One of the most challenging aspects of this project involved the very human problem of perception. Everyone perceives colors slightly differently and they might describe patterns in fabric slightly differently. A controlled vocabulary for all of these different elements of the fabric swatches would be enormous to the point of unwieldiness not only in terms of finding the apposite terms but also the time required to describe every single swatch. Our current approach to this problem is under discussion and involves a two-pronged approach. The controlled vocabulary for colors will be primary and secondary hues, thus limiting perception differences by limiting the number of color terms available. The second prong will further develop critical thinking skills of upper-class students majoring in textiles, our proposed data-input workforce, to analyse characteristics of swatches and to apply appropriate terms from controlled vocabularies for weaves, patterns, and other areas, or to pause and seek more information when the degree of certainty for applying a term is below 100%. Thompson is responsible for answering student questions and proposing new terms to be added to the controlled vocabulary lists, so the lists can continue to expand.
Research Applications: Digitizing The Marginalia Of John Stuart Mill
Somerville College, Oxford, is home to the personal library of philosopher and political theorist John Stuart Mill, which Mill inscribed liberally with manuscript commentary. In Summer 2015, Professor Albert Pionke of the University of Alabama set up a partnership between the ADHC and Somerville to digitize and make searchable all of Mill’s marginal annotations. The project team at the ADHC includes Metadata Librarian Mary Alexander, Digital Scholarship Librarian Emma Annette Wilson, and IT Specialist Tyler Grace (see our Project Progress Blog for more information).
How can you make both verbal and non-verbal handwritten marginalia searchable in an online database? This is the challenge of the Mill Marginalia Online project. Traditional searching purposefully eliminates non-verbal inclusions such as punctuation, but frequently Mill’s annotations consist of only that: an exclamation point, question mark, or underlining of a word. Alexander worked closely with Pionke to fit these non-verbal marks in addition to verbal commentary to elements from several metadata standards. The creative element of metadata librarianship came to the fore to capture Mill’s exclamation marks, crossings-out, exasperated strike-through corrections, inter-linear edits, and pithy judgements from the margins of his library to be shared with modern readers. Without a robust and tailored metadata schema, none of this information would be discoverable. The resultant metadata schema is one that could be adapted for use by any DH project documenting handwritten or printed marginalia, an innovation that is rooted in metadata in combination with humanities scholarship.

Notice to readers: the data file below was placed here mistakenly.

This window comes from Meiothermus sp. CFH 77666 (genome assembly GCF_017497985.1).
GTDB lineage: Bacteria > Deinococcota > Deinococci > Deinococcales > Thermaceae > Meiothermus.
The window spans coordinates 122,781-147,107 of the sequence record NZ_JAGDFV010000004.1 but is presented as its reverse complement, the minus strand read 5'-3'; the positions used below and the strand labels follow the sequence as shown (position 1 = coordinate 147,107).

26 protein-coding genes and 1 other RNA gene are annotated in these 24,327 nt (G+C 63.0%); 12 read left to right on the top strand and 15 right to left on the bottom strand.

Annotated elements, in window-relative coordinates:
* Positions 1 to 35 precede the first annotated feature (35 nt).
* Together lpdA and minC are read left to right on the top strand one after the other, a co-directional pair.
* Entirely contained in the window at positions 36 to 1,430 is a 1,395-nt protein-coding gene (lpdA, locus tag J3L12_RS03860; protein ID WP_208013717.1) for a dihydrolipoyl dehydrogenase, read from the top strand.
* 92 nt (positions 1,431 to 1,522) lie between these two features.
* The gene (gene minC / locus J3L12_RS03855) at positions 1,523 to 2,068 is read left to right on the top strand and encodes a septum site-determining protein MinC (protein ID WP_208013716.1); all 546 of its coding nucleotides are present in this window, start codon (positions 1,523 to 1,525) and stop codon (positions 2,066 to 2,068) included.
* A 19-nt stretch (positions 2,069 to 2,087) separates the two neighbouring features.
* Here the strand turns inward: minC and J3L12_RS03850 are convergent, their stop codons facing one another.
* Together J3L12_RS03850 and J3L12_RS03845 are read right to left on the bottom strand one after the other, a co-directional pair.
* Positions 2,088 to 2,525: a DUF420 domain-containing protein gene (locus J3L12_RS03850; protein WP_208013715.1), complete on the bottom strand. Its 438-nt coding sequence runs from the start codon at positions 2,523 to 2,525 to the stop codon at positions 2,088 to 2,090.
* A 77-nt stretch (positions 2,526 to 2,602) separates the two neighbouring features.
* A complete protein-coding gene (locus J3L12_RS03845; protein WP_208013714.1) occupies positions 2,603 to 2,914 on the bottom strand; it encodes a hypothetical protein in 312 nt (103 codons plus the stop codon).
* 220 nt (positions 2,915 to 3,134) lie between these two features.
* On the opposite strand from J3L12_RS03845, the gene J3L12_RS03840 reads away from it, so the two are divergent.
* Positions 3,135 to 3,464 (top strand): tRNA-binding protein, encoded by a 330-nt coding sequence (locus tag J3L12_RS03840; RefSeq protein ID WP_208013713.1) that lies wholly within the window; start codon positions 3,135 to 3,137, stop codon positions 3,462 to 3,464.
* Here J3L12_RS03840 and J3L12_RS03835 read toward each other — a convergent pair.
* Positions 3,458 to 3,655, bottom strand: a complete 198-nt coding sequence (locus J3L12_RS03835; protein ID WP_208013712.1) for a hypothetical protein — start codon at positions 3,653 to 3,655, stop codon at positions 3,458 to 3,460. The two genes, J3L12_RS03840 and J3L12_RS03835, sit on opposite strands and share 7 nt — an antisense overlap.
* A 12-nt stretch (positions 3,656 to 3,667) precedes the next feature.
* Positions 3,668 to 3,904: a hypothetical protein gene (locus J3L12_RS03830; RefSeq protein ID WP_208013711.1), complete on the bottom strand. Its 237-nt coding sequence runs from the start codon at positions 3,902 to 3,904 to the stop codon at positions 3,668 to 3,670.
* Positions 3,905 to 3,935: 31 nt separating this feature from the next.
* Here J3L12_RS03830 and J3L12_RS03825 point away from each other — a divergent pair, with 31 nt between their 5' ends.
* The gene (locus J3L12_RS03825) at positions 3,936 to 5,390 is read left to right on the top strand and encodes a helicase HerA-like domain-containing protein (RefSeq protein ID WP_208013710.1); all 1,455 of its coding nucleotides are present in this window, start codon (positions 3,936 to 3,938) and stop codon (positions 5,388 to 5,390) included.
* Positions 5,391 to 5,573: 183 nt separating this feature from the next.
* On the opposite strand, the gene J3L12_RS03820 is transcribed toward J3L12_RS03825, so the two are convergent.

To ensure that the schema is appropriately represented within the project’s NoSQL database structure, extensive collaboration has taken place between metadata and IT. In this project, Pionke devised a master spreadsheet to capture information about the published text and the marginalia. Another spreadsheet captured the full bibliographic information of the published text at the title level, including related sources for comparison such as translations, and digitizations of full text from identical printed editions, since the project’s sources have never been digitized in full. Spreadsheet headers are in the form of instructions that facilitate the training of students in data input. All headers were mapped to elements comprising a unique metadata schema with elements resembling parts from familiar standards (MODS and TEI), whilst custom elements allow values to describe the location of marginalia at the page level, and specific in-page level.
From Research To Teaching
In 2010, Professor Connie Janiga-Perkins of Modern Languages and Classics travelled to Bogota to retrieve digital images of a late-seventeenth/early eighteenth-century manuscript spiritual autobiography of nun Jeronima Nava y Saavedra. Working with the ADHC and relying upon metadata librarian support, Janiga-Perkins learned how to encode the manuscript for a digital edition, beginning with core elements found in TEI Lite. This enabled Perkins to identify four different authors within the text (the nun and her three confessors), as well as documenting waves of revision. As other text features were identified, more TEI elements were easily added to the schema using the TEI community’s tool for generating custom schemas, Roma.